Jerry says that he wants to tell about his experience at the zoo. But by the end we can guess what he concluded there, because he gives us a long, dramatic account of trying to build a relationship with the snarling dog of his landlady. "I learned that neither kindness or cruelty attain anything beyond themselves," he says, adding that life requires a combination.
We learn far more about Jerry than we do about Peter, who remains more a reactor than an actor, in the non-thespian sense. This is understandable, that the comfortably upper-middle-class person would be more withholding — though, ironically, he has less to withhold. By the surprising, but in retrospect inevitable, conclusion, we understand them both all too well . . . sadly.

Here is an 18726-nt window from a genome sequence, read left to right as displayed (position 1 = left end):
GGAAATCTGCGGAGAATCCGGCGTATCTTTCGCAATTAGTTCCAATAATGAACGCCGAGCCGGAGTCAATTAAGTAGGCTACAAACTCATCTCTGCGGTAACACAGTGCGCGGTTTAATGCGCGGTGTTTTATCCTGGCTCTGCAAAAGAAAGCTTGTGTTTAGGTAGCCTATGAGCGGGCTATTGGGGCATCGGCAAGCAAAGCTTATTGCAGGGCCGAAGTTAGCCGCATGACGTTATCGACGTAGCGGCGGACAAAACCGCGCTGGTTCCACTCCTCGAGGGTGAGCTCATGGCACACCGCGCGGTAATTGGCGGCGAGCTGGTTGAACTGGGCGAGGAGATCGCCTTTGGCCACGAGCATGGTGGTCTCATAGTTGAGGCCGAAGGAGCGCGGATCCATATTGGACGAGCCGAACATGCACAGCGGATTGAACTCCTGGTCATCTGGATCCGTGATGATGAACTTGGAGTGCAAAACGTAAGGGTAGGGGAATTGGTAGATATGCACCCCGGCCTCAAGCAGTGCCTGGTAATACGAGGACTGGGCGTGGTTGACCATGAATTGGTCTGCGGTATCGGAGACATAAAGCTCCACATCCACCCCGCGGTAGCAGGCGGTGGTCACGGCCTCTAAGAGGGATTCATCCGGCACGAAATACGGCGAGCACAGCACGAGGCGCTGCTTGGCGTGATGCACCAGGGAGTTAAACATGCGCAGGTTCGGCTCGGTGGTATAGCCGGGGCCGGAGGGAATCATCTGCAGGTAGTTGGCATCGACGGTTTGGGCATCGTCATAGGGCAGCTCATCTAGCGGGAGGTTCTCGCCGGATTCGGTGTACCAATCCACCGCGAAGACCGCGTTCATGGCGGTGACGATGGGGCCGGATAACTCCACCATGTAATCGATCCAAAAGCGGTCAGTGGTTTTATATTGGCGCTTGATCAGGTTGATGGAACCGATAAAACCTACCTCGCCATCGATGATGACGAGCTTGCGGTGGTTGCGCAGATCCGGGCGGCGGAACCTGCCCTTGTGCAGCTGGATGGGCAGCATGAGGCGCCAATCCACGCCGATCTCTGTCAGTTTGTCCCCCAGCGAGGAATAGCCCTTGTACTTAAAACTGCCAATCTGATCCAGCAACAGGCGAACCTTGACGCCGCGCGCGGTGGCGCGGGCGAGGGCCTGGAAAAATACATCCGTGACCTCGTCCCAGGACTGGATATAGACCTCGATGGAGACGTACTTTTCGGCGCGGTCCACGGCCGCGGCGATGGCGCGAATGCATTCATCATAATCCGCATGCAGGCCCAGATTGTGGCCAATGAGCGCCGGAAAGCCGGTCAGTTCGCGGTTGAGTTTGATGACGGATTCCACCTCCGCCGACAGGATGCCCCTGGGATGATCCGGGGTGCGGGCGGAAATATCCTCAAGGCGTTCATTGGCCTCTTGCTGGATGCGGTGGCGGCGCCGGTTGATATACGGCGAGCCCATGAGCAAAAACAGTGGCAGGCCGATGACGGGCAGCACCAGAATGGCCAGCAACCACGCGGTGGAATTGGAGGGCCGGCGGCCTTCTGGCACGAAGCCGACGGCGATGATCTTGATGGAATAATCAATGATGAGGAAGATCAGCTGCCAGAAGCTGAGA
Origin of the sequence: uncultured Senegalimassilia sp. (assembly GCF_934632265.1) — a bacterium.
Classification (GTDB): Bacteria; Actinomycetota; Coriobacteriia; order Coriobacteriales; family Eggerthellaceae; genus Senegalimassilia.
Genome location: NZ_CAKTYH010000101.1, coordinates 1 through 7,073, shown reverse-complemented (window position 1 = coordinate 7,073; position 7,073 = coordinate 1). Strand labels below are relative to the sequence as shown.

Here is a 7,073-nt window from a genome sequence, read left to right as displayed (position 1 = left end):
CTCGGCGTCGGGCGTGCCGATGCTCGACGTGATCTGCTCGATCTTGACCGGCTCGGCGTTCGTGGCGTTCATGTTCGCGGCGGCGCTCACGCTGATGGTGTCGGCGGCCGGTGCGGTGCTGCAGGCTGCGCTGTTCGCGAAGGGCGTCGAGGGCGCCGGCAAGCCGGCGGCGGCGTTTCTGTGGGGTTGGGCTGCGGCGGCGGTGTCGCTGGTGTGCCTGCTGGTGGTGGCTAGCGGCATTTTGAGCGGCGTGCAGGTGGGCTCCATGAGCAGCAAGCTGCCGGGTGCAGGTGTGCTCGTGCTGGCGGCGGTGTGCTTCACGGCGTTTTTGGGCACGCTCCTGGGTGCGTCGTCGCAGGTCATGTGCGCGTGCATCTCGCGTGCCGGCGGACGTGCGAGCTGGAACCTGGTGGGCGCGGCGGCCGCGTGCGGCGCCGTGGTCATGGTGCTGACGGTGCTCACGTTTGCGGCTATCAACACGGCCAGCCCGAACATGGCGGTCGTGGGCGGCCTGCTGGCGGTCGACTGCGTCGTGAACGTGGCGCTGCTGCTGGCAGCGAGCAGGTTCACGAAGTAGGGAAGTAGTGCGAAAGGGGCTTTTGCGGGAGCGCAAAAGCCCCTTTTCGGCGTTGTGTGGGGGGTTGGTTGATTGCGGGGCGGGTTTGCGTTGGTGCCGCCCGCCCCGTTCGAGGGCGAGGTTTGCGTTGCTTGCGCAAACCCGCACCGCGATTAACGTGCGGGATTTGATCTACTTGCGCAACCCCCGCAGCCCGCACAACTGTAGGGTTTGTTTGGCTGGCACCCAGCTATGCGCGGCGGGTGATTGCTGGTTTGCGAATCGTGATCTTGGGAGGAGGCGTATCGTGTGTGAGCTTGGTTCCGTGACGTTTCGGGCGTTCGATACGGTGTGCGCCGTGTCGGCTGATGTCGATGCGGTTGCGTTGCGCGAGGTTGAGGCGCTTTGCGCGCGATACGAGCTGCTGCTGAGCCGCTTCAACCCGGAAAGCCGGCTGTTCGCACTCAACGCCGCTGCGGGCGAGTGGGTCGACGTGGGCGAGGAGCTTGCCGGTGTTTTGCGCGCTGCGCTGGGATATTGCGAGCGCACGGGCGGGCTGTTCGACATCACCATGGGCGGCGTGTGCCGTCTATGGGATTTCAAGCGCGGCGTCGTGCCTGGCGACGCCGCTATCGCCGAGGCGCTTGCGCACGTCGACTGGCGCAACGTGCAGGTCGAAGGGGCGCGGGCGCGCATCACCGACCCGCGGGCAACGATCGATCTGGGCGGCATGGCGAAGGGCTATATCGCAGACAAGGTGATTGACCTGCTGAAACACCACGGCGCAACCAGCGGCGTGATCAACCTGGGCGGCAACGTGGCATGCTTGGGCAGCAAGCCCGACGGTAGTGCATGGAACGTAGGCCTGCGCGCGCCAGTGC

Both Chace and Morra so fully inhabit these characters that, as theater productions always hope, we feel we are eavesdropping in real life. Congratulations, Mixed Magic, on quite a memorable accomplishment.